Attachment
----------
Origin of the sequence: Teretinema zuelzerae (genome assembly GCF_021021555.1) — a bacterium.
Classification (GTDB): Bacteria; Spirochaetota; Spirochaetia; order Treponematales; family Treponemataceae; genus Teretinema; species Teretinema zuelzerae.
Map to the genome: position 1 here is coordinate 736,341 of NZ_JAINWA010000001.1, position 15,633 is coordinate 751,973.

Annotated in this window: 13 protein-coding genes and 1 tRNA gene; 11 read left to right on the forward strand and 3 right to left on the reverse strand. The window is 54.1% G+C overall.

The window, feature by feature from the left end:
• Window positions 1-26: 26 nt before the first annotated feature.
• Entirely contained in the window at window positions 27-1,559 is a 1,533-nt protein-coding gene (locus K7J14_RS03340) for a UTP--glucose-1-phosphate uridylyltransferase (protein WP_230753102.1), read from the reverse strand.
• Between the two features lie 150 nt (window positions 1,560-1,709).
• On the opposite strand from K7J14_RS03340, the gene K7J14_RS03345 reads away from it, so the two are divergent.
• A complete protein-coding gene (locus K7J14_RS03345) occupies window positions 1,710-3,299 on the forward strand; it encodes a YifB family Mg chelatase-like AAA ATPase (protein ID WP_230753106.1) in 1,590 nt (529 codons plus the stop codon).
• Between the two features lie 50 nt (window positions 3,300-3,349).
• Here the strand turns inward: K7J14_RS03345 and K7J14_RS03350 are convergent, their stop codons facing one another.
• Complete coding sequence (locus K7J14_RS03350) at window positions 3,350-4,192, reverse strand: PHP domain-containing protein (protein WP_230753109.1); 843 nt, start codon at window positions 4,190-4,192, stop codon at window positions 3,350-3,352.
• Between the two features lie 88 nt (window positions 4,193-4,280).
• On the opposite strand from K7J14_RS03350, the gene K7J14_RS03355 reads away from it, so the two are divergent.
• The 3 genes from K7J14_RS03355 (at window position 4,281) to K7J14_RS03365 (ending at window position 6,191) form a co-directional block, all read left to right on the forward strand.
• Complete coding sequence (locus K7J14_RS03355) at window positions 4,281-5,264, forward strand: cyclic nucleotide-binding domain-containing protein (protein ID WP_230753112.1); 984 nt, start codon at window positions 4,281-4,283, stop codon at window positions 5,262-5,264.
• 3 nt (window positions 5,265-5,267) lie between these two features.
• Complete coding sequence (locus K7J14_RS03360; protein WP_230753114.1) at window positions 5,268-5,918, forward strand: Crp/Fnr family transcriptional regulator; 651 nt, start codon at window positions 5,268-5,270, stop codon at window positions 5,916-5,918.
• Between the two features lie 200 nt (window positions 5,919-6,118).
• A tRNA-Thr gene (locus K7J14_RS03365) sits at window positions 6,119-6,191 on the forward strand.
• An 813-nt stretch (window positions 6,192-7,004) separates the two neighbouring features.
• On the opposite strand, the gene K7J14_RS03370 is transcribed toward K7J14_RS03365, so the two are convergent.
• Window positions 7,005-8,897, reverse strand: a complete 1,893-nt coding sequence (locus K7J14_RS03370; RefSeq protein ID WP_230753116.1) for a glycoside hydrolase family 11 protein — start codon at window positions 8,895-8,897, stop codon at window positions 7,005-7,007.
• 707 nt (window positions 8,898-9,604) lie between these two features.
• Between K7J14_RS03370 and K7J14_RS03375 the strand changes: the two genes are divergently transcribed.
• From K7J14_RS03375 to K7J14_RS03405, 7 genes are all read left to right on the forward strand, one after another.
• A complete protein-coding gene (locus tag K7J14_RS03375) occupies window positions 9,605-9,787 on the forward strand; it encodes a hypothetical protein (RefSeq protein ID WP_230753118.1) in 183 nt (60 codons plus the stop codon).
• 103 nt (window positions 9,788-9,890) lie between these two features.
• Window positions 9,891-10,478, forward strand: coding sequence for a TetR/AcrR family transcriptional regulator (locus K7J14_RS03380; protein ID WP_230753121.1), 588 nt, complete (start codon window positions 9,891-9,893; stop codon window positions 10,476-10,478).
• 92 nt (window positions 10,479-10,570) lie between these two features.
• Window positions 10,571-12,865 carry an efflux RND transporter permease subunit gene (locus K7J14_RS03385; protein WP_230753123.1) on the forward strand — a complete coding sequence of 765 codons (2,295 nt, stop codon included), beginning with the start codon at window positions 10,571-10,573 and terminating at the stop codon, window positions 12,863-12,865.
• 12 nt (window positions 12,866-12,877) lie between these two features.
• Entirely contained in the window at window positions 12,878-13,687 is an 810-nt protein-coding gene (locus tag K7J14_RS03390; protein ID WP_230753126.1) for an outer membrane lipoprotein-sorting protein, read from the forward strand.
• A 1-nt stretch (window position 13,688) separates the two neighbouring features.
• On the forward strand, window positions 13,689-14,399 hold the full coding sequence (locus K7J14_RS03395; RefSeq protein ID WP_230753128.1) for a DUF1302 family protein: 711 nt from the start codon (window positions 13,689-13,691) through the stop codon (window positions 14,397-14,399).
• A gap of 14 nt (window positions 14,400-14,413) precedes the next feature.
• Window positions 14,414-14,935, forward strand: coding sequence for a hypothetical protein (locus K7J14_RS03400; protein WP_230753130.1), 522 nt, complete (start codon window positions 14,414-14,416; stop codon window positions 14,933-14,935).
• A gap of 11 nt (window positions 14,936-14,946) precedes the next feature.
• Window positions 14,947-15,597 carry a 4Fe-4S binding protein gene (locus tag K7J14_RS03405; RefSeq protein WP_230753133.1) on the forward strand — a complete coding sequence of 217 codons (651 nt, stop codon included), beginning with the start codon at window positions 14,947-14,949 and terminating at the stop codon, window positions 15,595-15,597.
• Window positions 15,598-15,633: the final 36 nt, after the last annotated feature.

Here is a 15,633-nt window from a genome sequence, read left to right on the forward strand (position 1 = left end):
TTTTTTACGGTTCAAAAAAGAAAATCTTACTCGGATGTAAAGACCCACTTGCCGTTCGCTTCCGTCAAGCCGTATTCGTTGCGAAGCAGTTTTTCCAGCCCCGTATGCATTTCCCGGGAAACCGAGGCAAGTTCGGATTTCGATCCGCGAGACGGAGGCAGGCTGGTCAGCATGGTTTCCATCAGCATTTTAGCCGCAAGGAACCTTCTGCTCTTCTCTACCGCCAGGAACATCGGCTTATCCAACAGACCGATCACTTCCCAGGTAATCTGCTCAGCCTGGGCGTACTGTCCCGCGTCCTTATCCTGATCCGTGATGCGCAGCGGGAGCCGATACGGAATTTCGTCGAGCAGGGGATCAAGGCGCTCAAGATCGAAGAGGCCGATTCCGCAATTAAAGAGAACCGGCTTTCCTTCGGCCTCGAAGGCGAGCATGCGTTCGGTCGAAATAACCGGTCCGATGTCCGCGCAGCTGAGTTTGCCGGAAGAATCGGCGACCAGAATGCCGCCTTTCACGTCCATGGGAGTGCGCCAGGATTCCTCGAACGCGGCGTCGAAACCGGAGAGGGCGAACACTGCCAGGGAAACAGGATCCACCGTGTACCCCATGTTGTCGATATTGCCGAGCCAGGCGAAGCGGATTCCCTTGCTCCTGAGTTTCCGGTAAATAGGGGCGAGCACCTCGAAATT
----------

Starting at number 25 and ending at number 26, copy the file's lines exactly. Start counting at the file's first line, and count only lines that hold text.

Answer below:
• 707 nt (window positions 8,898-9,604) lie between these two features.
• Between K7J14_RS03370 and K7J14_RS03375 the strand changes: the two genes are divergently transcribed.